The mystery of addictions, Part 2: What we can learn from studying humans and animals

In an earlier post, I outlined some of the reasons that investing in research on addictions is crucial, as well as why it is reasonable to conceive of drug abuse as a disease of the brain. Simply put, the structure and function of the brain is different in people suffering from an addiction, compared to non-affected people, and those changes contribute directly to their profound difficulty with achieving and maintaining abstinence.

The brains of individuals who are addicted to drugs (or even food) differ dramatically from those who are not addicted.

But even if one accepts my assertions, the questions that arise logically are: well, why not just study the brains of addicts themselves!? Conversely, why is it necessary to also study animal models (rats, mice, monkeys), none of which naturally develop drug addictions, in the wild, in the way some people are prone to do?

Studying human brains

I received a voice mail from someone about a year ago. She said that she had “a friend” who was a chronically relapsing addict who was interested in participating in my research, in order so that animals could be spared. Surely, if her friend participated in our studies, in place of a rat, the results would be much more conclusive, right?


To illustrate why, let’s do a simple thought experiment. Two people show up in my lab: Tom is a heroin addict and Sally is not (she is a “control” subject – a person who has never used drugs). Why can’t I simply compare their two brains to each other and find the mystery of addiction?

The answers to this are simple, but multi-fold.

To start with, many differences between Tom’s and Sally’s brains are unrelated to addiction. Tom is male, and Sally is female, so gender alone is a factor. Perhaps Tom is a college student, and Sally is a teenager, so age also explains differences in their brains. Tom might have been raised by an abusive mother, a history that affected the development of his brain, while Sally was raised in a idyllic home. This could go on and on. For all these reasons, we have to study MANY addicts and MANY controls, who are matched in as many ways as possible (for sex, age, upbringing, etc.) except for experience with the drug in order to make the relevant comparisons… This is already a more complex study, but one certainly still worth doing.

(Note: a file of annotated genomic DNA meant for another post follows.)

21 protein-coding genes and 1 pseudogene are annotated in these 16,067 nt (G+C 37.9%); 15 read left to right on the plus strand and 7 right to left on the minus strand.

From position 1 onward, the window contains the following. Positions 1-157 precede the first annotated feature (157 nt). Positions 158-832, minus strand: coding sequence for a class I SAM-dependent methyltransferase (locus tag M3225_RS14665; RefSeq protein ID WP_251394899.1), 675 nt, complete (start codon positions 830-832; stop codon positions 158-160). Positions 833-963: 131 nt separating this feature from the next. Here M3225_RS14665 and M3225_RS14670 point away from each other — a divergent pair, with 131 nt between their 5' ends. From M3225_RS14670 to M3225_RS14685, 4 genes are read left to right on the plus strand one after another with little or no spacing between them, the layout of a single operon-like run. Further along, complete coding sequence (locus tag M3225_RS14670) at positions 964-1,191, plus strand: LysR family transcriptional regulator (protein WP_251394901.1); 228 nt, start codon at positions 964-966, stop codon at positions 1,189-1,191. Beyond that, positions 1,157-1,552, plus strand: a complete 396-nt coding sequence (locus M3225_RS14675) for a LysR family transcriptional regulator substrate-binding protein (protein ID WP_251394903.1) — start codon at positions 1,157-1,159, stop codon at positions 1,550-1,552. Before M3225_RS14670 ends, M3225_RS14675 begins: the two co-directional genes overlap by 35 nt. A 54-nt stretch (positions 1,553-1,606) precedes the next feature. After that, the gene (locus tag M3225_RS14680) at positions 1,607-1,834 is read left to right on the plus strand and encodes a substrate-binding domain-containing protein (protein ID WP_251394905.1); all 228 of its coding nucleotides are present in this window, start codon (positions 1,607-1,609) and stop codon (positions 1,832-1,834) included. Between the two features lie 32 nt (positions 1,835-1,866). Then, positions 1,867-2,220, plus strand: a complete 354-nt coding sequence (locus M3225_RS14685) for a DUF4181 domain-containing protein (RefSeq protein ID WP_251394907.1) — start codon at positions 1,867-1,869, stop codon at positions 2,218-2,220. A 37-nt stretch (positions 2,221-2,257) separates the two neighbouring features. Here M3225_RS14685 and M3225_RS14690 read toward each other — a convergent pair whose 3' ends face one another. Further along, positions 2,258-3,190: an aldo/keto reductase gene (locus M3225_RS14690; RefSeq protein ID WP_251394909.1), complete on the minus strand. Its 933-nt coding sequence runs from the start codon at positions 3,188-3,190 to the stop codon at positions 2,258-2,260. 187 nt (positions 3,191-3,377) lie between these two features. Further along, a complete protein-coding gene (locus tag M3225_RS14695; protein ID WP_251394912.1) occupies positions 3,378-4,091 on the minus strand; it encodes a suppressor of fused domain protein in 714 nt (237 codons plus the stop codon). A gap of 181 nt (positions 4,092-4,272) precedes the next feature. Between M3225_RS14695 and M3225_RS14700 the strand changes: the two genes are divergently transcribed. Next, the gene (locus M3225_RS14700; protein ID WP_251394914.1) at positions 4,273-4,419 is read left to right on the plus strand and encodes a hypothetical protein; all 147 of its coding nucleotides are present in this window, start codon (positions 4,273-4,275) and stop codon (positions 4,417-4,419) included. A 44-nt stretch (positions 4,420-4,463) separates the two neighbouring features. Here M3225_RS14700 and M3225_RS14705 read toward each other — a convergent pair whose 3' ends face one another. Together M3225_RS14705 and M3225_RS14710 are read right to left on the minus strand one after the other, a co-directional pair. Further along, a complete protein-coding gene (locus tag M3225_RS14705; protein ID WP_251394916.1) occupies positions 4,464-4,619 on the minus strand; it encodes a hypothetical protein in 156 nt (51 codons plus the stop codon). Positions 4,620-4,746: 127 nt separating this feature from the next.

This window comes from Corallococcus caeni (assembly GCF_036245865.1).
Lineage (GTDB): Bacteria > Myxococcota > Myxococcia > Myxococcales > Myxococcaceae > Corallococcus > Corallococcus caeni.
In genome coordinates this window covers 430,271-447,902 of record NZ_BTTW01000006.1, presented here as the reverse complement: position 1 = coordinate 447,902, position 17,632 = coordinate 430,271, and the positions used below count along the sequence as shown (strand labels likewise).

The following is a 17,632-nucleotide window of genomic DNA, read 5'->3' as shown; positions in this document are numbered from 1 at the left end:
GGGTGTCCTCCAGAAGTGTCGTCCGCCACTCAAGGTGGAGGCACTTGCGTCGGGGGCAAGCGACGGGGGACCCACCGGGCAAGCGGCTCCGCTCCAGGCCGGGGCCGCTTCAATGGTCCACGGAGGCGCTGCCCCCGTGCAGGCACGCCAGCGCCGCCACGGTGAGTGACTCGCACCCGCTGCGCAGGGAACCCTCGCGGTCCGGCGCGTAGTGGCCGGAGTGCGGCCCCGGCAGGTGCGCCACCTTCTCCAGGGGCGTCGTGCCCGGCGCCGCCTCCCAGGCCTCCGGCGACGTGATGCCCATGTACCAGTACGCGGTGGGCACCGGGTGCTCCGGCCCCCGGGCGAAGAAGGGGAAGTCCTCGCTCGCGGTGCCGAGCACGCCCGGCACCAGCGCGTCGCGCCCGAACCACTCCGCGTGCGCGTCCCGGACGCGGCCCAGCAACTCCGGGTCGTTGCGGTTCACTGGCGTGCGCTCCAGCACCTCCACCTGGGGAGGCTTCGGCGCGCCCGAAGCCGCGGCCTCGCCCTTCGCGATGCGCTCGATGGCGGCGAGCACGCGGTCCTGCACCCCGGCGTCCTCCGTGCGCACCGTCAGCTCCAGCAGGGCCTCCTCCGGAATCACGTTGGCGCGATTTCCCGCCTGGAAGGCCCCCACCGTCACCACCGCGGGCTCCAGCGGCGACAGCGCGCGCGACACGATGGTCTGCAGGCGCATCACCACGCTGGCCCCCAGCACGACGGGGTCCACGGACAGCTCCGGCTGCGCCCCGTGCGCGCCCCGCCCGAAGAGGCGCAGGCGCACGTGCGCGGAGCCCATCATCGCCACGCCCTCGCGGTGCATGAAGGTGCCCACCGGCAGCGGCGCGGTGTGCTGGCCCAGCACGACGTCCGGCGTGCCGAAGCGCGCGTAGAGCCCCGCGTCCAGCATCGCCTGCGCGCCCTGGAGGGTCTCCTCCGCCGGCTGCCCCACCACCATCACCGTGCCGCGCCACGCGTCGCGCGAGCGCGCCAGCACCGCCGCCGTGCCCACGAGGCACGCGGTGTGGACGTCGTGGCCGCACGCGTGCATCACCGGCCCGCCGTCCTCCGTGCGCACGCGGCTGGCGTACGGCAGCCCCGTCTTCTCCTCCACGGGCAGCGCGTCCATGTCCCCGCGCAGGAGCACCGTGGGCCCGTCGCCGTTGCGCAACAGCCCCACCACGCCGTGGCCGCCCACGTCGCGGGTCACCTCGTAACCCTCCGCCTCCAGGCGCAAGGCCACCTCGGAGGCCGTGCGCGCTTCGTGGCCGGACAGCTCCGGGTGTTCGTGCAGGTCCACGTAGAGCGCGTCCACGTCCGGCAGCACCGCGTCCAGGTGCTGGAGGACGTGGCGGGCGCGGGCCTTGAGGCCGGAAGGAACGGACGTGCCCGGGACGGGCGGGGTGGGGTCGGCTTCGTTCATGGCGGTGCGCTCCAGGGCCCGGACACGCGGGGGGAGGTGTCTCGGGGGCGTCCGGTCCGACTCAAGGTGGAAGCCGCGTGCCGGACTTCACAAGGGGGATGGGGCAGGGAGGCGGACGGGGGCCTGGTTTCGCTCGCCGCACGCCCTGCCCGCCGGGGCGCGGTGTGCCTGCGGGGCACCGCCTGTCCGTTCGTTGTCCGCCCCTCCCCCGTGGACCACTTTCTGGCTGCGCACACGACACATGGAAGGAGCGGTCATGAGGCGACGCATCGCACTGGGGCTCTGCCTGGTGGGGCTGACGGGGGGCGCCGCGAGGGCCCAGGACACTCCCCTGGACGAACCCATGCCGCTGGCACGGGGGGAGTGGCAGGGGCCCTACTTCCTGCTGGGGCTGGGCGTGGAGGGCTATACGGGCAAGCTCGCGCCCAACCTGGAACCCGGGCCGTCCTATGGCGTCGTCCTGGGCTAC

Even if we do a study with hundreds of addicts and hundreds of controls, we still have serious problems. This is because addiction co-occurs with many other factors. Because their drug abuse disrupts their life plans, addicts are less likely to be as  educated as controls. Their lives are more likely to be stressful. They are often thinner (leaner) and often have poor diets; they are sometimes more sedentary. They are  at times more likely to catch contagious diseases because of their intravenous drug use. This could go on and on. If any of these factors affects the brain (anyone think education level, stress, food intake and disease can affect the brain?), the differences in the brains of addicts and controls could be to the drug or to any other factor that regularly co-occurs with drug use.

It is still worth doing this study, yet we have even more serious problems that remain. Which of the factors that differ between addicts and controls developed after their drug use started and which were there to begin with (possibly being factors that made them susceptible for addictions)? This alone is an essential issue, which I will take up in a subsequent blog post.

Which of the differences in their brains caused by the drug are related to the drug’s negative effects (the disease process) and which are related to the degree to which the brain tries to defend itself from the drug? This is a huge issue. If you counteract one of the drug’s negative effects, people may get better and stop using! If you counteract one of the changes the brain made in order to protect itself, you make the addict more vulnerable to the drug. One example relates to tolerance. As I mentioned in the previous post, one thing that happens as addiction develops is that people get less and less sensitive to the effects of the drug; consequently, they take more and more of it. Eventually, they are able to take quantities of the drug that would kill a non-affected person. If one counteracts the mechanisms that give them tolerance, the doses of the drug they are taking could suddenly kill them. Unfortunately, there is no way of knowing, in advance, which differences in the brain give the drug its power and which are the walls the brain has thrown up to protect itself from the drug.